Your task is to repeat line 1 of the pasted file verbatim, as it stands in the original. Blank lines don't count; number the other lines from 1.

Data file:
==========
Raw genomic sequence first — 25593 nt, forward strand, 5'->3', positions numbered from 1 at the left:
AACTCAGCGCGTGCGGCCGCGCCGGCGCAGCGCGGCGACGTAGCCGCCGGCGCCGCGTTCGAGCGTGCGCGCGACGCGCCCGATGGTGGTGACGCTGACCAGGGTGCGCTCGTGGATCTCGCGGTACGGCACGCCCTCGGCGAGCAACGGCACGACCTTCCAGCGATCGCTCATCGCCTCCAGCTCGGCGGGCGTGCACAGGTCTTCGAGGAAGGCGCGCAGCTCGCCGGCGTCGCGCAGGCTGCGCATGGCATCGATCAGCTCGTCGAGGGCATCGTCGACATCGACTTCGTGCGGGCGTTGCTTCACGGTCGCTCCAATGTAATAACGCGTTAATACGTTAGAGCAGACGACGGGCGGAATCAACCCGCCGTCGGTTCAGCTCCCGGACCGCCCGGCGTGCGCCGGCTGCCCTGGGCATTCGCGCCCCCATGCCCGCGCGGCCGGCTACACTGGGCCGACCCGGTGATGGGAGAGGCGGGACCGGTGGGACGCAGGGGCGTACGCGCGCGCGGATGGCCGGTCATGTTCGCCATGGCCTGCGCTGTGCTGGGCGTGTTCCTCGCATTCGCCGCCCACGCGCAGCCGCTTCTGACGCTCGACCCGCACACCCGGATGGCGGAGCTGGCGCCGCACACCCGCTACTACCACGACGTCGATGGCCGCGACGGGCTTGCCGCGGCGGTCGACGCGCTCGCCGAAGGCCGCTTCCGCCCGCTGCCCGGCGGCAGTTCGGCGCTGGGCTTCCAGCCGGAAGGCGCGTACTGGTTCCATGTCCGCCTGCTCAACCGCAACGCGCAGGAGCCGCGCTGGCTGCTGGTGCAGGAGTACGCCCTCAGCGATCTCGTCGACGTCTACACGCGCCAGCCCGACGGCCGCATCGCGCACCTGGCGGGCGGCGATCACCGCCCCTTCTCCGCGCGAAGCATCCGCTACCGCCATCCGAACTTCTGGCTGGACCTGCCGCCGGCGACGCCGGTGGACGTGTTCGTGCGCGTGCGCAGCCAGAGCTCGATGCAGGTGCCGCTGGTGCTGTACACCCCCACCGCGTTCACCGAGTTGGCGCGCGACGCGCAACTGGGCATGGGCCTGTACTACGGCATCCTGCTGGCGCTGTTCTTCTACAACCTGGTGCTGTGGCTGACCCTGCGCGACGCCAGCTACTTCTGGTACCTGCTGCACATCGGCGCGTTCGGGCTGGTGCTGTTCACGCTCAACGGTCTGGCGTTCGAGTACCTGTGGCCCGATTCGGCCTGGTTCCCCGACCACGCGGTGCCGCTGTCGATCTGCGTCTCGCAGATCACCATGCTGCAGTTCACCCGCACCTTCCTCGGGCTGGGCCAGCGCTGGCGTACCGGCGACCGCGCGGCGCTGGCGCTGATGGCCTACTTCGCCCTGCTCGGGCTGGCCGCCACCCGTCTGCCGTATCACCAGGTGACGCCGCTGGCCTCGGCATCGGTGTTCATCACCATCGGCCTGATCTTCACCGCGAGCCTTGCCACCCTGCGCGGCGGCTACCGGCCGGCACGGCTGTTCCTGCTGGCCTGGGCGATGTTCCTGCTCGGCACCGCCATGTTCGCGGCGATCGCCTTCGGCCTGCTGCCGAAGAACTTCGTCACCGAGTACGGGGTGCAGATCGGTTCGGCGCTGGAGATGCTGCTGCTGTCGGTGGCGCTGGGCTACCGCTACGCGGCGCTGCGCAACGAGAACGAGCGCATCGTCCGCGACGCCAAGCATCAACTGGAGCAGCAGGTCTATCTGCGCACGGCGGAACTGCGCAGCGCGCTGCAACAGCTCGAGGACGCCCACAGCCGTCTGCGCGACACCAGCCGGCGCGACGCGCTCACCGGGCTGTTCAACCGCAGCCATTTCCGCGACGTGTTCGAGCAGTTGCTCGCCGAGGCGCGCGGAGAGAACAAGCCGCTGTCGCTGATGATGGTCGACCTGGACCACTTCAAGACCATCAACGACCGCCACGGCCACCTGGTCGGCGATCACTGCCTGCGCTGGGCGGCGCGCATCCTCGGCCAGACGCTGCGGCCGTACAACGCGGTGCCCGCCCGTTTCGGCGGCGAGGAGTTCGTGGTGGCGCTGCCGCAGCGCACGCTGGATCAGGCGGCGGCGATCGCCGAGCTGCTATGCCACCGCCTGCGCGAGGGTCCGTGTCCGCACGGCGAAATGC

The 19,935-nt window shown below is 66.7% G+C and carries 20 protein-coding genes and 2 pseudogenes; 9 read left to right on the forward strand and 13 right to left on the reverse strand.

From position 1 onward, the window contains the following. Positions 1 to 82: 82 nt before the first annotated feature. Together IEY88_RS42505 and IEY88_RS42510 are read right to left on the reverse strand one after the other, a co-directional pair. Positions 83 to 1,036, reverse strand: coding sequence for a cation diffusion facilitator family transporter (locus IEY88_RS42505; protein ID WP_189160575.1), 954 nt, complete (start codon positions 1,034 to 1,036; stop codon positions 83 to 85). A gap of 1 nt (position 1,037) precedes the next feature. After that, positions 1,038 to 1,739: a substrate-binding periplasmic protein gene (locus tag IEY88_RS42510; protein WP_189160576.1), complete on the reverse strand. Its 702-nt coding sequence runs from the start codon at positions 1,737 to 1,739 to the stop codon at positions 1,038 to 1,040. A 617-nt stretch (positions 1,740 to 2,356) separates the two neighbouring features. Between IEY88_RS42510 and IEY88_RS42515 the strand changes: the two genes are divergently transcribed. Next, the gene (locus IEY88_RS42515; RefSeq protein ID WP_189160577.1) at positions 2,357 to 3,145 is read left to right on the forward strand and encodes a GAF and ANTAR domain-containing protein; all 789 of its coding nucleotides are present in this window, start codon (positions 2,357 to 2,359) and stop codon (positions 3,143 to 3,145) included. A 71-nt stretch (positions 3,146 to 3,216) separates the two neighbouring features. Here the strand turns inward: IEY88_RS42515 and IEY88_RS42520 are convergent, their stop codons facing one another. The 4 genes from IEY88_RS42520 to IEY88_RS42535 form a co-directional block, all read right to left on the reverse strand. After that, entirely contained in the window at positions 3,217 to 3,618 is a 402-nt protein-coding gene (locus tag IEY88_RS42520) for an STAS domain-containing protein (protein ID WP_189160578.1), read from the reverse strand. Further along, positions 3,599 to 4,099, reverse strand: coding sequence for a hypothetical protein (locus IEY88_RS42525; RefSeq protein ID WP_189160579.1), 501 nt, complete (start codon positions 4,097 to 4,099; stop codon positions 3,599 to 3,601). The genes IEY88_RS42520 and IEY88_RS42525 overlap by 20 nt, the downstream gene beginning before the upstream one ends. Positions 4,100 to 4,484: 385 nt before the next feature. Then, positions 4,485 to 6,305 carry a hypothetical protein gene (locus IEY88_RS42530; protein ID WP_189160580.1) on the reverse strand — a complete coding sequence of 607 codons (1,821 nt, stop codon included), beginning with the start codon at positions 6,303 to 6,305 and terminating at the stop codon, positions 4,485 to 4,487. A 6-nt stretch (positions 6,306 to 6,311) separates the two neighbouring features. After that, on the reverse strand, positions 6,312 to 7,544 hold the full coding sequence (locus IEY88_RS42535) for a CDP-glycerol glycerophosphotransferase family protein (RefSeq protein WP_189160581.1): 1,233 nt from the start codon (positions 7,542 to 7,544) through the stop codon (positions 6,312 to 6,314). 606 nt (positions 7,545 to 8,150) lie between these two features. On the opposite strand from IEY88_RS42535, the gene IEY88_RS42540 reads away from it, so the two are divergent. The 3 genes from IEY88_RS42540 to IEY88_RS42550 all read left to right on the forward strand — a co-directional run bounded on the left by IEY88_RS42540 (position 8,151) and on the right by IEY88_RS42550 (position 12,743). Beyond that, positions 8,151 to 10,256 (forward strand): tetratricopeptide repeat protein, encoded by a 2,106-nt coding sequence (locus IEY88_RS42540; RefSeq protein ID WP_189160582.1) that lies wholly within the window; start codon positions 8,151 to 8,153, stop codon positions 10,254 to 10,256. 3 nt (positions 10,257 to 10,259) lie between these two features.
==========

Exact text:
Raw genomic sequence first — 25593 nt, forward strand, 5'->3', positions numbered from 1 at the left: